Monday, May 3, 2010
As expected, Continental Airlines and United Airlines announced this morning that they will be merging into the world's largest air carrier, known simply as "United." See Julie Johnsson, It's Official: United, Continental Announce Merger, Chi. Tribune, May 3, 2010 (available here). From the story:
United Airlines and Continental Airlines announced early Monday morning that they are combining operations to form the world's largest airline in a $3 billion merger.
The deal is the culmination of a lengthy search by United CEO Glenn Tilton for a partner that would bolster his carrier's global network and that would promote consolidation in a badly fragmented industry plagued by chronic losses. Continental CEO Jeff Smisek will be named CEO of the new carrier, while Tilton will move to its board as non-executive chairman for a two-year term.
. . .
Unlike the earlier merger that United had contemplated with US Airways, this deal isn't expected to involve large-scale cuts since United's and Continental's networks have little overlap. The carriers expect to continue serving the 370 cities where United or Continental currently fly, and will operate 10 hubs, including bases in the four largest cities in the U.S.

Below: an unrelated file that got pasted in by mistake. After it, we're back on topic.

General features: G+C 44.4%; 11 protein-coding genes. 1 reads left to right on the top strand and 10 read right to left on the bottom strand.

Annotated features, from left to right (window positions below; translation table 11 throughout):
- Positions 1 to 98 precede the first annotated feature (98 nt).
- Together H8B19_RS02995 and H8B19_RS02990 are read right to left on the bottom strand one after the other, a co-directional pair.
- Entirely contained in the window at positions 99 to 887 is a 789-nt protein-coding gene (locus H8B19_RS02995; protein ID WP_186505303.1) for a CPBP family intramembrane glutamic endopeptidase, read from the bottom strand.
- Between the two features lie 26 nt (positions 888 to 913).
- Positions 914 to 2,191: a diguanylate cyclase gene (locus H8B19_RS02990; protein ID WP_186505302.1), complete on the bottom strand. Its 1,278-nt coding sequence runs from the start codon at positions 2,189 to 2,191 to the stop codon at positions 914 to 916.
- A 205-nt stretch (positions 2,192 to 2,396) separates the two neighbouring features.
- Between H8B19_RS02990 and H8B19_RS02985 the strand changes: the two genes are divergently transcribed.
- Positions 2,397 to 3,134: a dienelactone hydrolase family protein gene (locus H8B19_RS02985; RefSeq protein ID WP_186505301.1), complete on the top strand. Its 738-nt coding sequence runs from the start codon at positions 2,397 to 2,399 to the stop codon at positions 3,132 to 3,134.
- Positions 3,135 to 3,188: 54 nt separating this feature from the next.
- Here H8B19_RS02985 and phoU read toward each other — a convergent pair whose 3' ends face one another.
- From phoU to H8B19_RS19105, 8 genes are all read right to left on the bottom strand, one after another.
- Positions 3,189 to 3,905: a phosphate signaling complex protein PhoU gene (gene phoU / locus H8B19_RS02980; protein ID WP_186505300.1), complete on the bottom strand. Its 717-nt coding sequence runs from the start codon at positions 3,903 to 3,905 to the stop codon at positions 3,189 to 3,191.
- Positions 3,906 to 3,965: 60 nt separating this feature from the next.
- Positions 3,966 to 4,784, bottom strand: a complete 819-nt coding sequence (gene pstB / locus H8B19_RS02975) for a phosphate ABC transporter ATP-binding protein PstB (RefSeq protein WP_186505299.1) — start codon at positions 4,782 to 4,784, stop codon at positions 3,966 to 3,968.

As discussed on the blog last week, see here, the merger will likely test the Department of Justice's current antitrust enforcement policy. Last month, the DOJ and Federal Trade Commission released their new Horizontal Merger Guidelines for public comment. See FTC & DOJ, Horizontal Merger Guidelines For Public Comment: Released on April 20, 2010 (2010) (available here). Perhaps the most startling feature of the new guidelines is the agencies' position that "merger analysis does not consist of uniform application of a single methodology" but rather a "fact-specific process" whereby a "range of analytical tools" are applied. See id. at 1-2. This turn by the agencies from methodological formalism to what might appear to be an ad hoc approach to merger analysis introduces a confounding element into what otherwise is being perceived as a structurally sensible deal for the airline industry.